Lastly, what are you working on currently? Anything coming down the pipeline you’re excited to share with fans?

We have an ep called Chewing Gum that will be released this spring, April 30. And another ep in the making that is scheduled for the fall of next year.



:: mimi bay ::

mimi bay © Ida Blom

What kind of space do you want to carve out for yourself as a woman in this industry?
An accepting space where I’m free to create what I want and hopefully inspire women and girls to start producing music and take their own creativity seriously.

Misogyny can be so insidious in the music world. What are some ways you've been able to combat it and what kind of advice would you offer to women who are just coming into the industry?

I try to remember that my creativity is important and needs to be protected and so I act accordingly by listening to what I think is right and not letting people walk all over me. Know your worth, surround yourself with good people, and stand up for what you believe is right.

How would you challenge the music industry in order to increase meaningful representation and provide better support for women?

Not settling for sitting on a couch in a session being expected to only write lyrics or vocals. As a female producer and instrumentalist, I would like to encourage music creators that aren’t men to be a bigger part of the creative process. We need more female producers and instrumentalists to inspire future generations of creators and welcome non-male producers.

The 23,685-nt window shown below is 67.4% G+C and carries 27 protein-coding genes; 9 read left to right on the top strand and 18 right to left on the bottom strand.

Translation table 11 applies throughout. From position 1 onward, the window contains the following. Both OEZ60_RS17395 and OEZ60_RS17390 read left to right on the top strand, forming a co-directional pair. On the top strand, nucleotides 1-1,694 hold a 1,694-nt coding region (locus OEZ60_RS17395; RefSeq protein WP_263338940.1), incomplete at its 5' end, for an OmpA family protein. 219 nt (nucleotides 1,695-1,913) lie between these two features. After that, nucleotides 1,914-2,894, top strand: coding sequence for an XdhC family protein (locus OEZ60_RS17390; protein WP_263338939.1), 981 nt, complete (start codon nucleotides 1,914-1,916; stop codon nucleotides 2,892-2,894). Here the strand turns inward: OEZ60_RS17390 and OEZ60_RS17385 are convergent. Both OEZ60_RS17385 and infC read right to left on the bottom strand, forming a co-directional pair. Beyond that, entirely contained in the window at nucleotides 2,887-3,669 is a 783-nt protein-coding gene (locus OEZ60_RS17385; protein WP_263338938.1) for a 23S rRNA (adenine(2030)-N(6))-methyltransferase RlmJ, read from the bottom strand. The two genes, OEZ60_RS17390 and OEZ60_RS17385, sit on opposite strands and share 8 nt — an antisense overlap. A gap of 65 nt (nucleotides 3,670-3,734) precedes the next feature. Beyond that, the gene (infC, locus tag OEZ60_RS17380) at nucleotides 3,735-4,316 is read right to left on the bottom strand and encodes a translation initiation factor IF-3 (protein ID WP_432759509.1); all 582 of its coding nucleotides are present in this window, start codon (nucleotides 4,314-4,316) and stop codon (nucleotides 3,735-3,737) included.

Lastly, what are you working on currently? Anything coming down the pipeline you’re excited to share with fans?

I’m very excited to finally release my project this spring. I’ve kept it to myself for what feels like ages and I can’t wait for people to take it into their lives and make it theirs.




:: Mallory Hawkins, Label Director, Double Double Whammy ::

Mallory Hawk © Hannah Fisher

What kind of space do you want to carve out for yourself as a woman in this industry?

I hope to display to other young women interested in music that their perspective is important and NEEDED in the industry. The prejudices that nonmen face in their daily lives can be directly applied to the prejudices used against artists in a capitalist industry. As soon as I discovered what I was worth, it became intuitive to protect and elevate the artists I represent (even when that artist is myself). I used to sit in meetings with only men and feel isolated, but I quickly realized that it is times like those that you must speak up louder than ever. It doesn’t require an alpha personality to break through the wall, there is so much strength in empathy — it is my strongest tool.